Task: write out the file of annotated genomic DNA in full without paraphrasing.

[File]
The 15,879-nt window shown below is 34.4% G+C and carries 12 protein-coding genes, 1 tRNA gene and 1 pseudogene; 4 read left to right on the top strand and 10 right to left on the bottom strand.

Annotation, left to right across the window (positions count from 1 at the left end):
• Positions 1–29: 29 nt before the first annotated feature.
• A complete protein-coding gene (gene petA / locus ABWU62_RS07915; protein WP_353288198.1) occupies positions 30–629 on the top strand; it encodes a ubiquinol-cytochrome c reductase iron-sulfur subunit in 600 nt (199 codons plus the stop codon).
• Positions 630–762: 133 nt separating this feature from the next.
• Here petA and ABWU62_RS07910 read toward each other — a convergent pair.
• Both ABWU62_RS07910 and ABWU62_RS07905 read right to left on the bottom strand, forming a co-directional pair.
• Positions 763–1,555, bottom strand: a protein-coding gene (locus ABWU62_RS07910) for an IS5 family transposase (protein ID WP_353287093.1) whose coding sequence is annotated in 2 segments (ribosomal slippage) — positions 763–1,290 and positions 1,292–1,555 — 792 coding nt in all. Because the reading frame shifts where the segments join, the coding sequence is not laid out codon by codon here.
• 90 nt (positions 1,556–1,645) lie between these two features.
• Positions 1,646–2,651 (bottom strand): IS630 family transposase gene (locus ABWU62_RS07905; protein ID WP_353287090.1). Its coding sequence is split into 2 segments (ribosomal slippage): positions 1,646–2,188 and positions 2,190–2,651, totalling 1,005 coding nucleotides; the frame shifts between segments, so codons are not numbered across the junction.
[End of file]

The 15,879-nt window shown below is 34.4% G+C and carries 12 protein-coding genes, 1 tRNA gene and 1 pseudogene; 4 read left to right on the top strand and 10 right to left on the bottom strand.

Annotation, left to right across the window (positions count from 1 at the left end):
• Positions 1–29: 29 nt before the first annotated feature.
• A complete protein-coding gene (gene petA / locus ABWU62_RS07915; protein WP_353288198.1) occupies positions 30–629 on the top strand; it encodes a ubiquinol-cytochrome c reductase iron-sulfur subunit in 600 nt (199 codons plus the stop codon).
• Positions 630–762: 133 nt separating this feature from the next.
• Here petA and ABWU62_RS07910 read toward each other — a convergent pair.
• Both ABWU62_RS07910 and ABWU62_RS07905 read right to left on the bottom strand, forming a co-directional pair.
• Positions 763–1,555, bottom strand: a protein-coding gene (locus ABWU62_RS07910) for an IS5 family transposase (protein ID WP_353287093.1) whose coding sequence is annotated in 2 segments (ribosomal slippage) — positions 763–1,290 and positions 1,292–1,555 — 792 coding nt in all. Because the reading frame shifts where the segments join, the coding sequence is not laid out codon by codon here.
• 90 nt (positions 1,556–1,645) lie between these two features.
• Positions 1,646–2,651 (bottom strand): IS630 family transposase gene (locus ABWU62_RS07905; protein ID WP_353287090.1). Its coding sequence is split into 2 segments (ribosomal slippage): positions 1,646–2,188 and positions 2,190–2,651, totalling 1,005 coding nucleotides; the frame shifts between segments, so codons are not numbered across the junction.